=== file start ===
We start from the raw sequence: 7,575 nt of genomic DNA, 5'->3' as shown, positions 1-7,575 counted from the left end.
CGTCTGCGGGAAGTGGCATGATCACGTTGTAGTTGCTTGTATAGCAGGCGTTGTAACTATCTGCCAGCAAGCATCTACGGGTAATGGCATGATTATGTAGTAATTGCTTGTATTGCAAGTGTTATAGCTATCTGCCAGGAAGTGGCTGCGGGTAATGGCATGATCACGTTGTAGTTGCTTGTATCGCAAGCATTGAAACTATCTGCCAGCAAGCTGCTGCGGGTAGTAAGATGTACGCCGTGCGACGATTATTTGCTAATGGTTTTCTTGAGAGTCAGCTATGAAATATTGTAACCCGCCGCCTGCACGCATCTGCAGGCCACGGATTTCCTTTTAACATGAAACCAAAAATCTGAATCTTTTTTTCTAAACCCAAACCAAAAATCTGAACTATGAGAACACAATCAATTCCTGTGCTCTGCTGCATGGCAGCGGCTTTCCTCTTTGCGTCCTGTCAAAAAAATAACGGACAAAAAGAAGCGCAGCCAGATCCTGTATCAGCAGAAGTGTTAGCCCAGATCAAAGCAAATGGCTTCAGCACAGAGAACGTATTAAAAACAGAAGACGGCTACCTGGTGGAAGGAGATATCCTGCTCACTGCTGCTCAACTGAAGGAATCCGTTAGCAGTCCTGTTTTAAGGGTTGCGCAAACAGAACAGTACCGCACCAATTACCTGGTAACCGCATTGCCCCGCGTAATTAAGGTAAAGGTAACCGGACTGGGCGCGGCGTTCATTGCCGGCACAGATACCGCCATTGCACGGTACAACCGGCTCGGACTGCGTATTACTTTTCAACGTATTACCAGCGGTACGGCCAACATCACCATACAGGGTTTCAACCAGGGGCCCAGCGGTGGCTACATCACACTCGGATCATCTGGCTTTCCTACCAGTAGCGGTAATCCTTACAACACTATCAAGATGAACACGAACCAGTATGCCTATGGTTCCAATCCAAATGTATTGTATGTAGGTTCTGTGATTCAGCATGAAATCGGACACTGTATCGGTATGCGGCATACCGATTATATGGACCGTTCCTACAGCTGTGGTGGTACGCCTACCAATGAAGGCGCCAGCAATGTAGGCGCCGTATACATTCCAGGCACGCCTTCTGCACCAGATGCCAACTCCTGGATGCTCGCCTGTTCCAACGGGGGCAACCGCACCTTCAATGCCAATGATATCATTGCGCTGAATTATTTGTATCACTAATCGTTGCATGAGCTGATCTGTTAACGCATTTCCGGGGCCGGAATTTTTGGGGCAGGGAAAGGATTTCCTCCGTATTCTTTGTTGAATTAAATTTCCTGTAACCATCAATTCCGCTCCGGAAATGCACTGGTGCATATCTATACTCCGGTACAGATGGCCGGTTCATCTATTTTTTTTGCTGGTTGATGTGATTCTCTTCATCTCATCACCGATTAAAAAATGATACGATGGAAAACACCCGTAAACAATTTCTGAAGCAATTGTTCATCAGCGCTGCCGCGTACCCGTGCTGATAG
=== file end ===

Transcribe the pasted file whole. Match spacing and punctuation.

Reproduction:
We start from the raw sequence: 7,575 nt of genomic DNA, 5'->3' as shown, positions 1-7,575 counted from the left end.
CGTCTGCGGGAAGTGGCATGATCACGTTGTAGTTGCTTGTATAGCAGGCGTTGTAACTATCTGCCAGCAAGCATCTACGGGTAATGGCATGATTATGTAGTAATTGCTTGTATTGCAAGTGTTATAGCTATCTGCCAGGAAGTGGCTGCGGGTAATGGCATGATCACGTTGTAGTTGCTTGTATCGCAAGCATTGAAACTATCTGCCAGCAAGCTGCTGCGGGTAGTAAGATGTACGCCGTGCGACGATTATTTGCTAATGGTTTTCTTGAGAGTCAGCTATGAAATATTGTAACCCGCCGCCTGCACGCATCTGCAGGCCACGGATTTCCTTTTAACATGAAACCAAAAATCTGAATCTTTTTTTCTAAACCCAAACCAAAAATCTGAACTATGAGAACACAATCAATTCCTGTGCTCTGCTGCATGGCAGCGGCTTTCCTCTTTGCGTCCTGTCAAAAAAATAACGGACAAAAAGAAGCGCAGCCAGATCCTGTATCAGCAGAAGTGTTAGCCCAGATCAAAGCAAATGGCTTCAGCACAGAGAACGTATTAAAAACAGAAGACGGCTACCTGGTGGAAGGAGATATCCTGCTCACTGCTGCTCAACTGAAGGAATCCGTTAGCAGTCCTGTTTTAAGGGTTGCGCAAACAGAACAGTACCGCACCAATTACCTGGTAACCGCATTGCCCCGCGTAATTAAGGTAAAGGTAACCGGACTGGGCGCGGCGTTCATTGCCGGCACAGATACCGCCATTGCACGGTACAACCGGCTCGGACTGCGTATTACTTTTCAACGTATTACCAGCGGTACGGCCAACATCACCATACAGGGTTTCAACCAGGGGCCCAGCGGTGGCTACATCACACTCGGATCATCTGGCTTTCCTACCAGTAGCGGTAATCCTTACAACACTATCAAGATGAACACGAACCAGTATGCCTATGGTTCCAATCCAAATGTATTGTATGTAGGTTCTGTGATTCAGCATGAAATCGGACACTGTATCGGTATGCGGCATACCGATTATATGGACCGTTCCTACAGCTGTGGTGGTACGCCTACCAATGAAGGCGCCAGCAATGTAGGCGCCGTATACATTCCAGGCACGCCTTCTGCACCAGATGCCAACTCCTGGATGCTCGCCTGTTCCAACGGGGGCAACCGCACCTTCAATGCCAATGATATCATTGCGCTGAATTATTTGTATCACTAATCGTTGCATGAGCTGATCTGTTAACGCATTTCCGGGGCCGGAATTTTTGGGGCAGGGAAAGGATTTCCTCCGTATTCTTTGTTGAATTAAATTTCCTGTAACCATCAATTCCGCTCCGGAAATGCACTGGTGCATATCTATACTCCGGTACAGATGGCCGGTTCATCTATTTTTTTTGCTGGTTGATGTGATTCTCTTCATCTCATCACCGATTAAAAAATGATACGATGGAAAACACCCGTAAACAATTTCTGAAGCAATTGTTCATCAGCGCTGCCGCGTACCCGTGCTGATAG